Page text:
Lockheed Martin of the US has launched an international division as cuts in US military spending and the increasingly onerous demands of developing nations force the world’s biggest defence contractor to focus more of its resources and attention overseas.
Lockheed’s decision was all about capturing international growth, said Pat Dewar, the 28-year company veteran who will head the new division and report directly to its chief executive. The company wants to increase the share of its international revenue from $8bn, or about 17 per cent of total revenue today, to around 20 per cent of total revenue within the coming few years.
Lockheed sells everything from naval vessels to secure cyber systems and fighter jets to missile defence systems, and its biggest international operations are in the UK, Australia and Canada. However, Lockheed trails behind its smaller competitors, including Boeing, Raytheon and BAE Systems, which each derive at least a quarter of their total revenue from international sales.
Amid the fiscal austerity in the west, Lockheed is increasingly targeting oil-rich and faster developing nations, such as the UAE and Saudi Arabia for future sales growth. Many of these countries demand added commitments called offsets. Illegal under WTO rules in any industry other than defence, offsets are becoming an increasingly big part of defence contractors’ work outside the US and Europe.
The US Department of Commerce defines offsets as “Industrial compensation practices required as a condition of purchase in either government-to-government or commercial sales of defense articles and/or defense services”.
In practice offsets mean anything from a defence contractor committing to marketing a country’s wine or furniture, counting fish, opening a university or constructing a local factory it would not otherwise have built.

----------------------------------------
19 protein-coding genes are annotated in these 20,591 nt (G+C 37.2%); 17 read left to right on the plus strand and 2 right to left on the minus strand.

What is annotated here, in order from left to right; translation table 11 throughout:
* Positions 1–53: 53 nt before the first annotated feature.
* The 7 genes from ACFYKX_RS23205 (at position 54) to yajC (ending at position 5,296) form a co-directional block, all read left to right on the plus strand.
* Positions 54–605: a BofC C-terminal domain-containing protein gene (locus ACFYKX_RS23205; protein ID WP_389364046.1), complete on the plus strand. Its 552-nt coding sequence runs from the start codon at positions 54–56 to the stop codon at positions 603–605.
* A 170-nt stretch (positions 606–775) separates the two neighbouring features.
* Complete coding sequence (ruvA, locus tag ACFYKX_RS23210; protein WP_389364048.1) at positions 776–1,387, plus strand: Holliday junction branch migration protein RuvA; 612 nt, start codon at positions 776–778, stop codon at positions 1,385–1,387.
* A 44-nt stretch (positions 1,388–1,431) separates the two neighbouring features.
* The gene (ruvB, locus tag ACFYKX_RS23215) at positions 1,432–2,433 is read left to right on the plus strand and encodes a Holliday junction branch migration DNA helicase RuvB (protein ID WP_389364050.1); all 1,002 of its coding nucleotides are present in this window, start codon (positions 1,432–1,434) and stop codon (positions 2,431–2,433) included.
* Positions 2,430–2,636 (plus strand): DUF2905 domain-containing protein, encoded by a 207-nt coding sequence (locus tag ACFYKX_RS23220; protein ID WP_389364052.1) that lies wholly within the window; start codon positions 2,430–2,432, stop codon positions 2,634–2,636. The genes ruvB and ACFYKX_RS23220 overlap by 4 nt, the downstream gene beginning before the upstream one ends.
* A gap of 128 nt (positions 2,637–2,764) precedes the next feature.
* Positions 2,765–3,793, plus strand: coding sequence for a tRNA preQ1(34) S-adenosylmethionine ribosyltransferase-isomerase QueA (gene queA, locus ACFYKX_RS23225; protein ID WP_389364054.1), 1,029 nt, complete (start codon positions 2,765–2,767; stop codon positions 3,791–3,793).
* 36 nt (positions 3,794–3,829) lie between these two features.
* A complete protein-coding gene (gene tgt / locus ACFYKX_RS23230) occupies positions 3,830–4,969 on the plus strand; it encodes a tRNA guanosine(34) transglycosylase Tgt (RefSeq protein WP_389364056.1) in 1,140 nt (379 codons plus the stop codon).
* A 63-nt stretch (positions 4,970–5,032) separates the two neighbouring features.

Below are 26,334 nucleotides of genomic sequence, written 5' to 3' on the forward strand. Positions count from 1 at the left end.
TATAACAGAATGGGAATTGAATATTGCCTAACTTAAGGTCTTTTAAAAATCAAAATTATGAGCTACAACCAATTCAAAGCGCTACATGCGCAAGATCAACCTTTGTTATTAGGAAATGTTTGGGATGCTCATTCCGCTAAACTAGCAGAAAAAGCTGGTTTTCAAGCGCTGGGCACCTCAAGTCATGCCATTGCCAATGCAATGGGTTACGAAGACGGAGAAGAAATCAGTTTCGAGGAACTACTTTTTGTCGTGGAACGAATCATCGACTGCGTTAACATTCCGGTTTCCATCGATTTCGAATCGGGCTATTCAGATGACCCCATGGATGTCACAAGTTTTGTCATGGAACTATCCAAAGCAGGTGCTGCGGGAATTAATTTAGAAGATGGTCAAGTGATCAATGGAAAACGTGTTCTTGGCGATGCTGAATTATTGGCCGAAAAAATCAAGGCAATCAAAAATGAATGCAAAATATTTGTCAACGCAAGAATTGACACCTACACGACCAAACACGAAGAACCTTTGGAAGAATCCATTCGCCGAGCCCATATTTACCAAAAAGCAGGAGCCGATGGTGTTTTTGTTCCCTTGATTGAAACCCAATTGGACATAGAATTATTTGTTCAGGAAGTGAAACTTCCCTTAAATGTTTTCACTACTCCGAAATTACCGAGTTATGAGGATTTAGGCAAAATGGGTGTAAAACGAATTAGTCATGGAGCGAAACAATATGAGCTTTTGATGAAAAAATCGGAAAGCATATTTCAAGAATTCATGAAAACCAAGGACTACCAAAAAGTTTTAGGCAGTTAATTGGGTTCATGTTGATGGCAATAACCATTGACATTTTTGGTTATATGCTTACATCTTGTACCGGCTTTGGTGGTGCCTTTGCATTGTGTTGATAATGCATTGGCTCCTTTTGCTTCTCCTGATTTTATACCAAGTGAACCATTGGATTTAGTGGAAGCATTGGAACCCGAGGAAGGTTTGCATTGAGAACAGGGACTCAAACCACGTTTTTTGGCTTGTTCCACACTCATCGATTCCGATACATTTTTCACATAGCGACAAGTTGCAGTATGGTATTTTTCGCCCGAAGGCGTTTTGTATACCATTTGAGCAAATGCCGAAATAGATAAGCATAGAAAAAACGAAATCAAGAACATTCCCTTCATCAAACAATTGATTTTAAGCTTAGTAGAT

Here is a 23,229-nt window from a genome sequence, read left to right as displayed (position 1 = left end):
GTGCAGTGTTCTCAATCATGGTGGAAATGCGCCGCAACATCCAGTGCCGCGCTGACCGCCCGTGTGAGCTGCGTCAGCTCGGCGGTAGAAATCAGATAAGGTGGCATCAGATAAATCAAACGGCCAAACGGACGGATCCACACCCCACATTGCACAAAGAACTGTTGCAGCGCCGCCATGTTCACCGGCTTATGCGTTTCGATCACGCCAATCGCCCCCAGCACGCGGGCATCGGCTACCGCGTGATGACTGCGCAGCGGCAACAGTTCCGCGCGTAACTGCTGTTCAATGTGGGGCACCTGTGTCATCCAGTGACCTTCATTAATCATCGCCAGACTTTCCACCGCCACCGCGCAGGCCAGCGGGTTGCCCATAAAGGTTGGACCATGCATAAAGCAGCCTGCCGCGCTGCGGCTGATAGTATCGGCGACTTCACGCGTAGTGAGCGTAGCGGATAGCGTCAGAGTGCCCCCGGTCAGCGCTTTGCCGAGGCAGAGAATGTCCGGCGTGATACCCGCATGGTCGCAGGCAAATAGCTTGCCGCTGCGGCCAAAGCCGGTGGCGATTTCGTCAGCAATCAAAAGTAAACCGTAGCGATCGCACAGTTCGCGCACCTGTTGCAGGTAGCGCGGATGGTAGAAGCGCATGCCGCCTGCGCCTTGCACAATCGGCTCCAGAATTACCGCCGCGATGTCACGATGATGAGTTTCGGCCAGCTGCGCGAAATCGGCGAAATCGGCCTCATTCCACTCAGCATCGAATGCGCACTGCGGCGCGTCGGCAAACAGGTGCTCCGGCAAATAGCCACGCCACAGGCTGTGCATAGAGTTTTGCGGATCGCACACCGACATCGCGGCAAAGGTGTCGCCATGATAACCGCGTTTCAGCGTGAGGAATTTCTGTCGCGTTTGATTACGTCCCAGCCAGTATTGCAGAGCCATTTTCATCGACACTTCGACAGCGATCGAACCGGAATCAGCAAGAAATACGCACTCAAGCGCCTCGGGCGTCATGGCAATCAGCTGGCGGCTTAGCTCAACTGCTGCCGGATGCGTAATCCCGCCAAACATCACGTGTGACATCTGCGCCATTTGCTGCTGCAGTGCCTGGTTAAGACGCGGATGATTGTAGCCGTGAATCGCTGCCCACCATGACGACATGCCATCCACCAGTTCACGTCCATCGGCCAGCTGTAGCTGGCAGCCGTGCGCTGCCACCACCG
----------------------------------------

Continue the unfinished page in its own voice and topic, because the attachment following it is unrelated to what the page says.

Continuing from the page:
But increasingly, countries are becoming more sophisticated and are demanding direct offsets as they seek to move up the value chain by participating in the construction of the piece of defence equipment being purchased and receiving the often-proprietary technical knowhow involved.
Strict Itar regulations in the US hinder companies such as Lockheed Martin from giving away their most sophisticated technology secrets, but Mr Dewar says the company has plenty more to offer.
In an interview with the FT, he said: “In most cases they are really just interested in building their technological base. If they can’t build a heat-seeking missile because of Itar, that’s OK.”
In the UAE for example, Lockheed Martin is satisfying its offset requirement through its civil technologies, such as those in energy, he noted.
Despite the big financial commitments involved, not all defence companies make public the size of their offset commitments. Lockheed Martin is one of the few that does. Its offset commitment last year was $9.3bn, while international sales were $8bn and total sales $47bn.
Alluding to the importance of offsets in winning international work, Marillyn Hewson introduced her decision to create Lockheed Martin International, as it is to be called, saying: “We are at our best internationally when we are helping governments to protect their citizens and to provide essential services. We are also at our best when we are helping them to cultivate technical expertise, economic development for their countries, and job growth.”
LMI will have dual headquarters, one in London and the other at the company’s head office just outside Washington.
Additional reporting by Daniella Tsar in London